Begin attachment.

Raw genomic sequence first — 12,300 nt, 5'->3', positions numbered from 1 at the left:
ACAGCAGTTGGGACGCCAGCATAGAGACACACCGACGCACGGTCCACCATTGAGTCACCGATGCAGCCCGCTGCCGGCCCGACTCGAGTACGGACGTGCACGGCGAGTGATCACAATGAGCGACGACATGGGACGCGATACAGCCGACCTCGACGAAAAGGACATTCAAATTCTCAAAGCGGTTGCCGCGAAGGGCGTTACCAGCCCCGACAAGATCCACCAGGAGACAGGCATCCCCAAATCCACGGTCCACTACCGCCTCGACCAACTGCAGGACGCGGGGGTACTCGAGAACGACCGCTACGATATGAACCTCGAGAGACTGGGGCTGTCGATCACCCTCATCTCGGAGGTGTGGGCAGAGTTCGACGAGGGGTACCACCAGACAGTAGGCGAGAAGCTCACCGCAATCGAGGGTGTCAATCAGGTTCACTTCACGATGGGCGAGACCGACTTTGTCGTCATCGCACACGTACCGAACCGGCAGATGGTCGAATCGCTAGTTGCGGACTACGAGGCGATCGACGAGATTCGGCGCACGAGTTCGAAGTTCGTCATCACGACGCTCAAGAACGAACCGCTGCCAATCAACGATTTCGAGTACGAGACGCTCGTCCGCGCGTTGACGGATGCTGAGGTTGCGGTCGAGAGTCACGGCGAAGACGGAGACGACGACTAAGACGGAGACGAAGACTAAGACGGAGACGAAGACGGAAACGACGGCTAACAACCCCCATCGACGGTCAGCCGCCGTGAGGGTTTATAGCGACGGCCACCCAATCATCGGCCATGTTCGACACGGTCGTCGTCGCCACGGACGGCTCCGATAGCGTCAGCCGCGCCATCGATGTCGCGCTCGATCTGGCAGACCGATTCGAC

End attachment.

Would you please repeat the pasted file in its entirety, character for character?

Raw genomic sequence first — 12,300 nt, 5'->3', positions numbered from 1 at the left:
ACAGCAGTTGGGACGCCAGCATAGAGACACACCGACGCACGGTCCACCATTGAGTCACCGATGCAGCCCGCTGCCGGCCCGACTCGAGTACGGACGTGCACGGCGAGTGATCACAATGAGCGACGACATGGGACGCGATACAGCCGACCTCGACGAAAAGGACATTCAAATTCTCAAAGCGGTTGCCGCGAAGGGCGTTACCAGCCCCGACAAGATCCACCAGGAGACAGGCATCCCCAAATCCACGGTCCACTACCGCCTCGACCAACTGCAGGACGCGGGGGTACTCGAGAACGACCGCTACGATATGAACCTCGAGAGACTGGGGCTGTCGATCACCCTCATCTCGGAGGTGTGGGCAGAGTTCGACGAGGGGTACCACCAGACAGTAGGCGAGAAGCTCACCGCAATCGAGGGTGTCAATCAGGTTCACTTCACGATGGGCGAGACCGACTTTGTCGTCATCGCACACGTACCGAACCGGCAGATGGTCGAATCGCTAGTTGCGGACTACGAGGCGATCGACGAGATTCGGCGCACGAGTTCGAAGTTCGTCATCACGACGCTCAAGAACGAACCGCTGCCAATCAACGATTTCGAGTACGAGACGCTCGTCCGCGCGTTGACGGATGCTGAGGTTGCGGTCGAGAGTCACGGCGAAGACGGAGACGACGACTAAGACGGAGACGAAGACTAAGACGGAGACGAAGACGGAAACGACGGCTAACAACCCCCATCGACGGTCAGCCGCCGTGAGGGTTTATAGCGACGGCCACCCAATCATCGGCCATGTTCGACACGGTCGTCGTCGCCACGGACGGCTCCGATAGCGTCAGCCGCGCCATCGATGTCGCGCTCGATCTGGCAGACCGATTCGAC